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Your Environment. Your Health.

Research Brief 114

Superfund Research Program

Fish as Sentinels of Persistent Organic Pollutants

Release Date: 06/02/2004

Polychlorinated biphenyls (PCBs) and polychlorinated dibenzo-p-dioxins and furans (PCDD/Fs) are highly persistent environmental contaminants. These compounds bioaccumulate and often biomagnify in food chains. Human exposure to these contaminants can result in dermal toxicity, immunotoxicity, carcinogenicity, and adverse effects on reproduction, development and endocrine function. In vertebrates, many toxicities of PCBs and PCDD/Fs are congener-specific. Thus, knowledge of the PCB and PCDD/F congener composition in environmental matrices can help in predicting and quantifying their toxicities. The Hudson River ecosystem exemplifies a site where such information would be valuable.

While only limited research has been conducted on PCDD/F contamination levels in sediments and biota of the Hudson River estuary, significant work has been done to determine the spatial distribution and temporal stability of PCBs in river sediments (see Research Brief 108), the water column, and selected biota along the main-stem Hudson River. Total body burdens of PCBs have been reported for several ecologically important fish species, but little information exists on the spatial patterns of total PCBs and individual congeners in any single species. Few, if any, studies have quantified total PCDD/Fs or characterized congener patterns in a single species throughout its distribution with the Hudson River estuary.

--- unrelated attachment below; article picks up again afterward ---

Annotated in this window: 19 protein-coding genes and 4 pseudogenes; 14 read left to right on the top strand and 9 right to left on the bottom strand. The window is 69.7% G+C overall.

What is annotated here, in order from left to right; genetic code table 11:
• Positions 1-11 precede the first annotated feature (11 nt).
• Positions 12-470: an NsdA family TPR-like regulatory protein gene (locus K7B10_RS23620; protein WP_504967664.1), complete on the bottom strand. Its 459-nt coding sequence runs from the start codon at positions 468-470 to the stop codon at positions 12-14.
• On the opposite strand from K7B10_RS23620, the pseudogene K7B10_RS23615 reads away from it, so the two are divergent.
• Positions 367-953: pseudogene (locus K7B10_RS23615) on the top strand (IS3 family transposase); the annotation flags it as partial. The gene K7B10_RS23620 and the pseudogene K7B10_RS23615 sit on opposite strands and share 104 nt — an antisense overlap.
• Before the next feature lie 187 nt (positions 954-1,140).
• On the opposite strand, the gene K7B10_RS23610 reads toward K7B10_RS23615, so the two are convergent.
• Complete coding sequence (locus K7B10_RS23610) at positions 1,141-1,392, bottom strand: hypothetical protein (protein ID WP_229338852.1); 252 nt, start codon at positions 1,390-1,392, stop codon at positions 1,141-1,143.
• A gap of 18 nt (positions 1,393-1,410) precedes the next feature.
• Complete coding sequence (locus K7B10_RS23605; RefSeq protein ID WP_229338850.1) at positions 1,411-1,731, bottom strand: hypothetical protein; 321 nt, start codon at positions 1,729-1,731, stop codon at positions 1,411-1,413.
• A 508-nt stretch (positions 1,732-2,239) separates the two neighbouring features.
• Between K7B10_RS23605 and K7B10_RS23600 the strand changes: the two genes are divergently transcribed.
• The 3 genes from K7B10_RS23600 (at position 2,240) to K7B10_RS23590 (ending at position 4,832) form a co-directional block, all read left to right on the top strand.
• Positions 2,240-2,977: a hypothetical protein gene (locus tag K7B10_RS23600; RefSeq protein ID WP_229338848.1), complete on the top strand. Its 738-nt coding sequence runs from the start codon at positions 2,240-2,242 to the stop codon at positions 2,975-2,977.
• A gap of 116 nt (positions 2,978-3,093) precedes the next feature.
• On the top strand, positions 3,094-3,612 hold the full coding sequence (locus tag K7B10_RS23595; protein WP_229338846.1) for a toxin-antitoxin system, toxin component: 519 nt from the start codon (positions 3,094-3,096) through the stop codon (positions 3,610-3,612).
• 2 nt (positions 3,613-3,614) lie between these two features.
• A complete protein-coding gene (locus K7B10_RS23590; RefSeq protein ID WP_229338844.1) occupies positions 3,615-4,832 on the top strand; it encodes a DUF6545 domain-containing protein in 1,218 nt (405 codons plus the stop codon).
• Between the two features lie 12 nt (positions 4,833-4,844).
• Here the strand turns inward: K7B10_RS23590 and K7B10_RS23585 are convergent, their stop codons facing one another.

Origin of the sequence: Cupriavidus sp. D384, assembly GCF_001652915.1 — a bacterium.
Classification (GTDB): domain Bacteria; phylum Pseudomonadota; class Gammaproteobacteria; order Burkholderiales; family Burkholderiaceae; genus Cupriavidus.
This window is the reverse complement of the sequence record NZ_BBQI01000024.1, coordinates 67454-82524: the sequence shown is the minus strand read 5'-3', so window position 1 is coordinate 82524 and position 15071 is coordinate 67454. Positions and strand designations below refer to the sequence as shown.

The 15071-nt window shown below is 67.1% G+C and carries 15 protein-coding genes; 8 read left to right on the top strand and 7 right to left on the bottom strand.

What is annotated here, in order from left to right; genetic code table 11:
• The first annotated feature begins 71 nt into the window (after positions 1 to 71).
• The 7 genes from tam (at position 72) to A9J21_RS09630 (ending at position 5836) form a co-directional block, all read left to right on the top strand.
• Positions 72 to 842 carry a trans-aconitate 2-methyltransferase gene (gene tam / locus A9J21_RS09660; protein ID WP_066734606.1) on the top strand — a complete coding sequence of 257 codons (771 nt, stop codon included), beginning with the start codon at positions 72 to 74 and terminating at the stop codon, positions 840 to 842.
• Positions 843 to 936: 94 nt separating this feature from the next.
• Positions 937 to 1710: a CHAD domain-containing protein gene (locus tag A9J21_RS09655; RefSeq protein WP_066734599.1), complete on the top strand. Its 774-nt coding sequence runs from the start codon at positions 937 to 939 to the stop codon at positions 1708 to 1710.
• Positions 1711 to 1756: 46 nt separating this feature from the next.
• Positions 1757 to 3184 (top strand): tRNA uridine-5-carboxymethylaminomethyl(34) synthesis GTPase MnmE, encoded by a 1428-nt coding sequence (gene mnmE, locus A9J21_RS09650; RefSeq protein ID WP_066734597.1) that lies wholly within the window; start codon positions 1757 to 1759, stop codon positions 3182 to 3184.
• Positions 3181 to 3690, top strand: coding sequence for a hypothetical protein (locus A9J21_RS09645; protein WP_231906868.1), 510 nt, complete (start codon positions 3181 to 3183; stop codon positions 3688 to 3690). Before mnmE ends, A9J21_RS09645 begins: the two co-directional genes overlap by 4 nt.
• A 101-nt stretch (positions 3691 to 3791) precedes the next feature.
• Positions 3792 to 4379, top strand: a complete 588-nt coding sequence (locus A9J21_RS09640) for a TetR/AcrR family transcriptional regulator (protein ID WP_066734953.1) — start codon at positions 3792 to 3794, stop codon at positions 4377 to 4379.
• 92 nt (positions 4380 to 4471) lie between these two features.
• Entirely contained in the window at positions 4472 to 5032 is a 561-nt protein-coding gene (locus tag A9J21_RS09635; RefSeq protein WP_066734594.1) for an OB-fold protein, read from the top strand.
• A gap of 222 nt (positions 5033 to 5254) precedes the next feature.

Dr. Isaac Wirgin at the New York University School of Medicine SBRP is examining PCB and PCDD/F totals and congener patterns in hepatic tissues young-of-the-year (YOY) and adult Atlantic tomcod collected from various sites in the main-stem Hudson River estuary. He and a team of researchers are investigating spatial and age-related variability in levels and patterns of PCBs and PCDD/Fs in tomcod from the area. This information may provide some insight into the dynamics and potential sources of these contaminants for Hudson River fishes. It may also help explain why tomcod from the Hudson River population are resistant to early life-stage toxicities and gene induction from exposure to these contaminants.

Over a 2 year period, the researchers collected adult and YOY tomcod at various points along the main-stem Hudson River, Hackensack River, and Newark Bay. Analysis of liver tissue samples led to several interesting findings:

Fifty miles upstream from the mouth of the river, detected total PCB body burdens were lower than those reported 20 years ago. This trend was not observed closer to the mouth of the river where sources such as sewage effluents may still be significant sources of PCBs to the ecosystem.

Adult male tomcod showed total hepatic PCB and PCDD/F burdens that were 2-5 times greater than females collected at the same location and time. This may be due, in part, to the female fish offloading organochlorine contaminants into eggs.

PCDD/F congener-specific analyses did not reveal distinctions between adult female and male tomcod or between YOY and adult tomcod collected at similar locations. The PCDD/F congener profile comparison between Newark/Hackensack and Hudson River revealed a distinct 2,3,7,8-TCDD source in the Newark/Hackensack location, which likely was due to the herbicide production facility that previously operated there.